Senate committee advances CISA cybersecurity bill

The Senate Intelligence Committee recently advanced the Cyber Information Sharing Act, moving the legislation closer to reaching floor debate. This debate is likely to prove contentious, as CISA is a controversial, polarizing effort to improve the nation's cybersecurity.

Two sides
The bill, which passed by a 12-3 committee vote, is lauded by supporters as an important, necessary step. The legislation aims to improve relations between government agencies and companies as they strive to counter cyberattackers. To this end, it encourages data sharing between the private and public sector by, among other things, protecting businesses from lawsuits in the event they willingly reveal cyberthreat-related information.

"To strengthen our [computer] networks, the government and private sector need to share information about attacks they are facing and how best to defend against them," said Sen. Dianne Feinstein (D-Calif.), the committee chair. "This bill provides for that sharing through a purely voluntary process and with significant measures to protect private information."

However, many groups worry that CISA poses a significant threat to individuals' privacy. InformationWeek noted that the American Civil Liberties Union, Center for Democracy and Technology and numerous other advocacy groups sent a letter to Feinstein and Sen. Saxby Chambliss (R-Ga.), vice chair of the Senate Intelligence Committee, explaining their concerns and arguing that CISA fails to reckon with the NSA's data gathering behavior.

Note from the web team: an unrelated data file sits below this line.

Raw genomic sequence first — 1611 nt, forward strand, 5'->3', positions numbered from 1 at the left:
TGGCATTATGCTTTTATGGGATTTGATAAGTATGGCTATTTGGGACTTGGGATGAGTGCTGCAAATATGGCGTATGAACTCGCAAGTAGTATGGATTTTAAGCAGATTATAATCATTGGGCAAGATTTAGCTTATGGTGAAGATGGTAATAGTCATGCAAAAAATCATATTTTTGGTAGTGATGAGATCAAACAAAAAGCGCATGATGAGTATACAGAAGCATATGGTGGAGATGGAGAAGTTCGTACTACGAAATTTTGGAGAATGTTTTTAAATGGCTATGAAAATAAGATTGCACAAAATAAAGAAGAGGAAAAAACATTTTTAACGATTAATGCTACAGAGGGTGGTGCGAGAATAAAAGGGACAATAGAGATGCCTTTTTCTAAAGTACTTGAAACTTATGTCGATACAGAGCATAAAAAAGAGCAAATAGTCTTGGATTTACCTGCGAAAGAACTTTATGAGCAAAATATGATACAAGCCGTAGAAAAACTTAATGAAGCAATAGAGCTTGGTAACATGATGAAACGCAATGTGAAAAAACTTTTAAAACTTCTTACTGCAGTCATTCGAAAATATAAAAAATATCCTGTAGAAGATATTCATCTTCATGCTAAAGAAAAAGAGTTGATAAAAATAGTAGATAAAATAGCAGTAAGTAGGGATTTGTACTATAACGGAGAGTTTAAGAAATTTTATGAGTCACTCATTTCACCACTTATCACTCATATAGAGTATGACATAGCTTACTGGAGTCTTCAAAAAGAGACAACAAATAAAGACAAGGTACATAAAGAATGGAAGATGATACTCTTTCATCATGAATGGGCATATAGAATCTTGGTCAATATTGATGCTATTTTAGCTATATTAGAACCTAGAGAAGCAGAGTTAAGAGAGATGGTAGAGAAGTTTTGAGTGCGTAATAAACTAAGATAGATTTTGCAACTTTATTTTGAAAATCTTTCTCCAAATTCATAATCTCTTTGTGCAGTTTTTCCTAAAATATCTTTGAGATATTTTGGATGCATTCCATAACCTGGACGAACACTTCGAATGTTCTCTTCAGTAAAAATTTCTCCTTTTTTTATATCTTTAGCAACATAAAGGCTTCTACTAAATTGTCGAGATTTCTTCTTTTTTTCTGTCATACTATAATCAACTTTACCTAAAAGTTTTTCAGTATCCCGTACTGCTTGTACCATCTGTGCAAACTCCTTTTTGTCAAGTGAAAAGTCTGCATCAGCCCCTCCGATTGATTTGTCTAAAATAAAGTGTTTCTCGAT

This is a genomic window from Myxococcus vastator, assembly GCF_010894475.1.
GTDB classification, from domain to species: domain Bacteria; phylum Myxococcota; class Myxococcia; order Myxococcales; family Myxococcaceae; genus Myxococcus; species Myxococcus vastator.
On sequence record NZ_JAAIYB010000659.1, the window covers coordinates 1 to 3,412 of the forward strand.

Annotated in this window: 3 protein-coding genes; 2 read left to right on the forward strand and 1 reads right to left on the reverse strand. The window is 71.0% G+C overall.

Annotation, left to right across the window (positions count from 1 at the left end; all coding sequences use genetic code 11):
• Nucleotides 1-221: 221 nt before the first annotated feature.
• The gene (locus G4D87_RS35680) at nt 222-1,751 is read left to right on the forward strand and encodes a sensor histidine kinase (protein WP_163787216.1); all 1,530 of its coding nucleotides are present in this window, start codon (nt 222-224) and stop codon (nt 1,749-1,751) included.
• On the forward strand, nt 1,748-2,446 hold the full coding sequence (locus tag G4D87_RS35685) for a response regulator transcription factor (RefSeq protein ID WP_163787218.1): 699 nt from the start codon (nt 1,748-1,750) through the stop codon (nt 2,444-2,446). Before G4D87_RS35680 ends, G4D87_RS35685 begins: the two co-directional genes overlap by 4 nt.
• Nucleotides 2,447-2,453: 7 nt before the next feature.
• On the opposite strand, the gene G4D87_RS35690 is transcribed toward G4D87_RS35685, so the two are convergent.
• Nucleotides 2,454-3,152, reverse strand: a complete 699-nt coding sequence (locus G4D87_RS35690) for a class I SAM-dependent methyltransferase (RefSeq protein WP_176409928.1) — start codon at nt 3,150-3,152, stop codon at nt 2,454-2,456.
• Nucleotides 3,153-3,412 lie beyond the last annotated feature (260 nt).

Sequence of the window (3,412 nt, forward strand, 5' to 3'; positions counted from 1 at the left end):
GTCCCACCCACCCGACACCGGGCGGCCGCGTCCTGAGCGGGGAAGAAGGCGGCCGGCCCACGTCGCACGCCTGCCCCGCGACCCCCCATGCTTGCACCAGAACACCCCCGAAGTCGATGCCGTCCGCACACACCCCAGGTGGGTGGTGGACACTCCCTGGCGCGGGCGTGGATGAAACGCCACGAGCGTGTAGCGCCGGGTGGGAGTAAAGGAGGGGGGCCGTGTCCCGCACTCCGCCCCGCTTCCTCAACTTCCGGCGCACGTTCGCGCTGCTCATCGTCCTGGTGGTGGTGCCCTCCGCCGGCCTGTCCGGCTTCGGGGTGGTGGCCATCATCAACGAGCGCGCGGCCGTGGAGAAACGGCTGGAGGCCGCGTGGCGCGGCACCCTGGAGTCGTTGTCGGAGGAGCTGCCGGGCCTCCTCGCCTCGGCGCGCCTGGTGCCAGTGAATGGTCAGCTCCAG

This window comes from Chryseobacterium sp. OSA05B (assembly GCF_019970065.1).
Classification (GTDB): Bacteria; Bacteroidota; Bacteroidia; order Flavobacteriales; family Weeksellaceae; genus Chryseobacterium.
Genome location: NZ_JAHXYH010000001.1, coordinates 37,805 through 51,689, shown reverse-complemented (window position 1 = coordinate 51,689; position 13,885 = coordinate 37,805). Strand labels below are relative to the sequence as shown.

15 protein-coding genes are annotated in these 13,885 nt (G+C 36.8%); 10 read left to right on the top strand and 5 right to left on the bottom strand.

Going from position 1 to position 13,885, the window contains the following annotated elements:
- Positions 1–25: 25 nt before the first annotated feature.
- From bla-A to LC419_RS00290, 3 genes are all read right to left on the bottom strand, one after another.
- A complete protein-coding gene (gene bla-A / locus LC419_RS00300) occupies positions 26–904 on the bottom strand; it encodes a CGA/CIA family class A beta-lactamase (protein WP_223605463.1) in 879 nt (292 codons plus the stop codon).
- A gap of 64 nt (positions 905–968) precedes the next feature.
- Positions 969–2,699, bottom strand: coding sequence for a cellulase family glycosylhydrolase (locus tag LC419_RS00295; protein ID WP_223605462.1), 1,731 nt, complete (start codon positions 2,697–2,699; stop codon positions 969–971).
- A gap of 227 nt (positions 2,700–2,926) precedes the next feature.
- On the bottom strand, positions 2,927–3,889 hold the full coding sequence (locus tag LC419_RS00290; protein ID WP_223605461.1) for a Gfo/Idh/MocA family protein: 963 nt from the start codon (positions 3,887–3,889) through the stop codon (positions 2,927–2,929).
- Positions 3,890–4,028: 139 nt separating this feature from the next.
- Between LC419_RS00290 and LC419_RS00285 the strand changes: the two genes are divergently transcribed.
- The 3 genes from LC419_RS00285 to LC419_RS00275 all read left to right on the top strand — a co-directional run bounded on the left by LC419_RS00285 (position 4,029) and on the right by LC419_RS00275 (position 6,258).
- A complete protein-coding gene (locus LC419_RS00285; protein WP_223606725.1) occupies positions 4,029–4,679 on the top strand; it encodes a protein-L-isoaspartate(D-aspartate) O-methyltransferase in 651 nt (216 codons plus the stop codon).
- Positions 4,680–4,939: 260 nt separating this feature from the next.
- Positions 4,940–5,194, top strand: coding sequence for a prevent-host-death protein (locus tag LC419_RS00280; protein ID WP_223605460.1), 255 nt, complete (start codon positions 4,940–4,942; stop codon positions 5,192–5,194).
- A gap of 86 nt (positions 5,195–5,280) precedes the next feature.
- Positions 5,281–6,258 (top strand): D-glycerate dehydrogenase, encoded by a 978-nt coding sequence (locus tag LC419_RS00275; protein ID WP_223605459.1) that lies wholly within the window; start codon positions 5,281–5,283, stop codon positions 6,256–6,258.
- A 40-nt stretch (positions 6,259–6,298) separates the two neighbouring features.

"Instead of reining in NSA surveillance, the bill would facilitate a vast flow of private communications data to the NSA," the letter stated, according to the news source. "CISA omits many of the civil liberties protections that were incorporated, after thorough consideration, into the cybersecurity legislation the Senate last considered."

InformationWeek also noted that a petition against CISA's House-passed counterpart, the Cyber Intelligence Sharing and Protection Act, received more than 117,000 signatures. The White House also threatened to veto this legislation.

Expressing privacy concerns, both Senators Ron Wyden (D-Or.) and Mark Udall (D-Co.) opposed CISA. In a joint statement, the senators explained that while greater cybersecurity efforts are needed and that information-sharing between the public and private sector is essential, this legislation lacks sufficient protections for Americans' constitutional right to privacy.

Despite these objections, Chambliss asserted that CISA "is a strong, bipartisan bill," the Washington Post reported. Chambliss further argued that the Senate should aim to pass the legislation before the August recess.